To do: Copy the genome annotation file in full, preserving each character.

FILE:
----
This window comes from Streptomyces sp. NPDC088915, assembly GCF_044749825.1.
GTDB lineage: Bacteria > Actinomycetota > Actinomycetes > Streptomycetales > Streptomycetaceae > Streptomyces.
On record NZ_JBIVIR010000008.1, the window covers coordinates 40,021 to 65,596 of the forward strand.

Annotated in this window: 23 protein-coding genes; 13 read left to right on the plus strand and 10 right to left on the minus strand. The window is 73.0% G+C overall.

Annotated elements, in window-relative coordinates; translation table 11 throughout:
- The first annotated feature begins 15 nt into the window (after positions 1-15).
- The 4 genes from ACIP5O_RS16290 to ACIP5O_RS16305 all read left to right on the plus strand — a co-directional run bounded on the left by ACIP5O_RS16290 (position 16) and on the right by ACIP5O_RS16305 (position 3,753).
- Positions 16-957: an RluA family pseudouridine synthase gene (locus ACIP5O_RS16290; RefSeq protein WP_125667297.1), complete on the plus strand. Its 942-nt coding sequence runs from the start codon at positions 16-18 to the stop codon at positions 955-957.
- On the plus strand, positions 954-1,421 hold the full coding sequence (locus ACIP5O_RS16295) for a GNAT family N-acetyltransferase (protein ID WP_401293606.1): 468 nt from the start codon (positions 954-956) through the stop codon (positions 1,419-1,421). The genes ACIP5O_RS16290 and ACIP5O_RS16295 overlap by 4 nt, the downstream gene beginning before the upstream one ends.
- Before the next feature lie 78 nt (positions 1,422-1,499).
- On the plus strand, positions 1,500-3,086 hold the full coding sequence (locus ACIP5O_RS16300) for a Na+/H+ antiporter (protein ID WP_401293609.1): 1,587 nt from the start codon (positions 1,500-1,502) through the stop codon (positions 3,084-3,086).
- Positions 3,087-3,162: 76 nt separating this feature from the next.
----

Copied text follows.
This window comes from Streptomyces sp. NPDC088915, assembly GCF_044749825.1.
GTDB lineage: Bacteria > Actinomycetota > Actinomycetes > Streptomycetales > Streptomycetaceae > Streptomyces.
On record NZ_JBIVIR010000008.1, the window covers coordinates 40,021 to 65,596 of the forward strand.

Annotated in this window: 23 protein-coding genes; 13 read left to right on the plus strand and 10 right to left on the minus strand. The window is 73.0% G+C overall.

Annotated elements, in window-relative coordinates; translation table 11 throughout:
- The first annotated feature begins 15 nt into the window (after positions 1-15).
- The 4 genes from ACIP5O_RS16290 to ACIP5O_RS16305 all read left to right on the plus strand — a co-directional run bounded on the left by ACIP5O_RS16290 (position 16) and on the right by ACIP5O_RS16305 (position 3,753).
- Positions 16-957: an RluA family pseudouridine synthase gene (locus ACIP5O_RS16290; RefSeq protein WP_125667297.1), complete on the plus strand. Its 942-nt coding sequence runs from the start codon at positions 16-18 to the stop codon at positions 955-957.
- On the plus strand, positions 954-1,421 hold the full coding sequence (locus ACIP5O_RS16295) for a GNAT family N-acetyltransferase (protein ID WP_401293606.1): 468 nt from the start codon (positions 954-956) through the stop codon (positions 1,419-1,421). The genes ACIP5O_RS16290 and ACIP5O_RS16295 overlap by 4 nt, the downstream gene beginning before the upstream one ends.
- Before the next feature lie 78 nt (positions 1,422-1,499).
- On the plus strand, positions 1,500-3,086 hold the full coding sequence (locus ACIP5O_RS16300) for a Na+/H+ antiporter (protein ID WP_401293609.1): 1,587 nt from the start codon (positions 1,500-1,502) through the stop codon (positions 3,084-3,086).
- Positions 3,087-3,162: 76 nt separating this feature from the next.